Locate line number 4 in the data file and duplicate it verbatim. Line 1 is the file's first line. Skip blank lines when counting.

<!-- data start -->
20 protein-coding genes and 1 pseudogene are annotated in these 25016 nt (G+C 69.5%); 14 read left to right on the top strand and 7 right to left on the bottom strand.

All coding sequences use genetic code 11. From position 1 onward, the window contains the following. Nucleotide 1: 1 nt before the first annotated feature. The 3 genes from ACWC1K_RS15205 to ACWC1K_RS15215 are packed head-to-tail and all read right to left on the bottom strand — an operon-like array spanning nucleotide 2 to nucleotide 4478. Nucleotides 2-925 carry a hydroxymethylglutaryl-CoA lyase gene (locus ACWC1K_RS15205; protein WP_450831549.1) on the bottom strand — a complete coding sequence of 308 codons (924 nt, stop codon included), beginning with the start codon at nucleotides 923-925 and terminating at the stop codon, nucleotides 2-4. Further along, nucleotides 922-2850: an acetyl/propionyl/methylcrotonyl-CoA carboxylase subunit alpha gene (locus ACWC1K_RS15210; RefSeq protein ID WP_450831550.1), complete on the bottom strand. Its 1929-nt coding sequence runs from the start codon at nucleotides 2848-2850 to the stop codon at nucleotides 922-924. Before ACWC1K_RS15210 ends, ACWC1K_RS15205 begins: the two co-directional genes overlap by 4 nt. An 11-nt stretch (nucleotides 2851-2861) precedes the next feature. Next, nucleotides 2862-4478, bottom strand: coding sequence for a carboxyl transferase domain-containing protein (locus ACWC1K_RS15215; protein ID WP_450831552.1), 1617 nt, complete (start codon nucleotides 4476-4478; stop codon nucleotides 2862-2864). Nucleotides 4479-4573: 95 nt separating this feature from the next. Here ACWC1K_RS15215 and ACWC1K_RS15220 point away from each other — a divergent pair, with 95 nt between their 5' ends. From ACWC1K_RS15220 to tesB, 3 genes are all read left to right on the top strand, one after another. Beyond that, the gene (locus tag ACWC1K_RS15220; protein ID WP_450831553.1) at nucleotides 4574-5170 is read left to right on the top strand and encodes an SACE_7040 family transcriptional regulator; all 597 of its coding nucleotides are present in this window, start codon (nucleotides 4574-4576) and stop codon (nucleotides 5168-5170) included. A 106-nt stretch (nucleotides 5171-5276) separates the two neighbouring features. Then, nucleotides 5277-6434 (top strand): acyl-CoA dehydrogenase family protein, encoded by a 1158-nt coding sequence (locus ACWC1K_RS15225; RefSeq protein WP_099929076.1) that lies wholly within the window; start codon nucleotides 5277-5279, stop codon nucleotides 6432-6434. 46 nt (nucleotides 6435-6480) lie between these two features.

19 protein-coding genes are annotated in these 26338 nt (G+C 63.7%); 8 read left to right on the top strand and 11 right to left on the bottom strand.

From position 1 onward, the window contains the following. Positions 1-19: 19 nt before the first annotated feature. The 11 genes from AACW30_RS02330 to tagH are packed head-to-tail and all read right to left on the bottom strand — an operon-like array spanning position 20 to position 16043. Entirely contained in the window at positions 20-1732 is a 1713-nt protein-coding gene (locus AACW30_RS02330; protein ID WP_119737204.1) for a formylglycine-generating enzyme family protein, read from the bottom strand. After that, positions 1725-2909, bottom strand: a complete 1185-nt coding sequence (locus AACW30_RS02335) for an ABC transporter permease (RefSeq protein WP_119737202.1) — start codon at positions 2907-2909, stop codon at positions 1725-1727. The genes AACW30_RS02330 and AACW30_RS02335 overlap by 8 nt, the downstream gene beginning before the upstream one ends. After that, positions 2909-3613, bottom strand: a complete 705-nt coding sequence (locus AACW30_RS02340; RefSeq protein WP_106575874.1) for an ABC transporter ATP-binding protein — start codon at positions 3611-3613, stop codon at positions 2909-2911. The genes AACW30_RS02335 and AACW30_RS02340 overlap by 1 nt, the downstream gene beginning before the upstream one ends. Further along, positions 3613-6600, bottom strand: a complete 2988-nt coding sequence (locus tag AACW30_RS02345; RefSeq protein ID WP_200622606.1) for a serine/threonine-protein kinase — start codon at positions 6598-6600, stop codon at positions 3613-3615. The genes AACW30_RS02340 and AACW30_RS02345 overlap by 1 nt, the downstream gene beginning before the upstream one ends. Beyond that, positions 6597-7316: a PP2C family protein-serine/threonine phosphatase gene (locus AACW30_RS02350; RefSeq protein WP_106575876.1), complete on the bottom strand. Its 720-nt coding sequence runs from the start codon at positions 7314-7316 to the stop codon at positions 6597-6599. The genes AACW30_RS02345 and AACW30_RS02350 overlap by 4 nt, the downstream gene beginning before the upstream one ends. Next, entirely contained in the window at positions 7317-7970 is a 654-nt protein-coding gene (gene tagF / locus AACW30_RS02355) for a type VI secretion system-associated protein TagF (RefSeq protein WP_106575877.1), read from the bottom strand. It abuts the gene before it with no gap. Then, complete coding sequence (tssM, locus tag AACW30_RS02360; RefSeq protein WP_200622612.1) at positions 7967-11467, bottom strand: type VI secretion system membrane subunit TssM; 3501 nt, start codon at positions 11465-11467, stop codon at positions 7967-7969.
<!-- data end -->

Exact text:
From position 1 onward, the window contains the following. Positions 1-19: 19 nt before the first annotated feature. The 11 genes from AACW30_RS02330 to tagH are packed head-to-tail and all read right to left on the bottom strand — an operon-like array spanning position 20 to position 16043. Entirely contained in the window at positions 20-1732 is a 1713-nt protein-coding gene (locus AACW30_RS02330; protein ID WP_119737204.1) for a formylglycine-generating enzyme family protein, read from the bottom strand. After that, positions 1725-2909, bottom strand: a complete 1185-nt coding sequence (locus AACW30_RS02335) for an ABC transporter permease (RefSeq protein WP_119737202.1) — start codon at positions 2907-2909, stop codon at positions 1725-1727. The genes AACW30_RS02330 and AACW30_RS02335 overlap by 8 nt, the downstream gene beginning before the upstream one ends. After that, positions 2909-3613, bottom strand: a complete 705-nt coding sequence (locus AACW30_RS02340; RefSeq protein WP_106575874.1) for an ABC transporter ATP-binding protein — start codon at positions 3611-3613, stop codon at positions 2909-2911. The genes AACW30_RS02335 and AACW30_RS02340 overlap by 1 nt, the downstream gene beginning before the upstream one ends. Further along, positions 3613-6600, bottom strand: a complete 2988-nt coding sequence (locus tag AACW30_RS02345; RefSeq protein ID WP_200622606.1) for a serine/threonine-protein kinase — start codon at positions 6598-6600, stop codon at positions 3613-3615. The genes AACW30_RS02340 and AACW30_RS02345 overlap by 1 nt, the downstream gene beginning before the upstream one ends. Beyond that, positions 6597-7316: a PP2C family protein-serine/threonine phosphatase gene (locus AACW30_RS02350; RefSeq protein WP_106575876.1), complete on the bottom strand. Its 720-nt coding sequence runs from the start codon at positions 7314-7316 to the stop codon at positions 6597-6599. The genes AACW30_RS02345 and AACW30_RS02350 overlap by 4 nt, the downstream gene beginning before the upstream one ends. Next, entirely contained in the window at positions 7317-7970 is a 654-nt protein-coding gene (gene tagF / locus AACW30_RS02355) for a type VI secretion system-associated protein TagF (RefSeq protein WP_106575877.1), read from the bottom strand. It abuts the gene before it with no gap. Then, complete coding sequence (tssM, locus tag AACW30_RS02360; RefSeq protein WP_200622612.1) at positions 7967-11467, bottom strand: type VI secretion system membrane subunit TssM; 3501 nt, start codon at positions 11465-11467, stop codon at positions 7967-7969.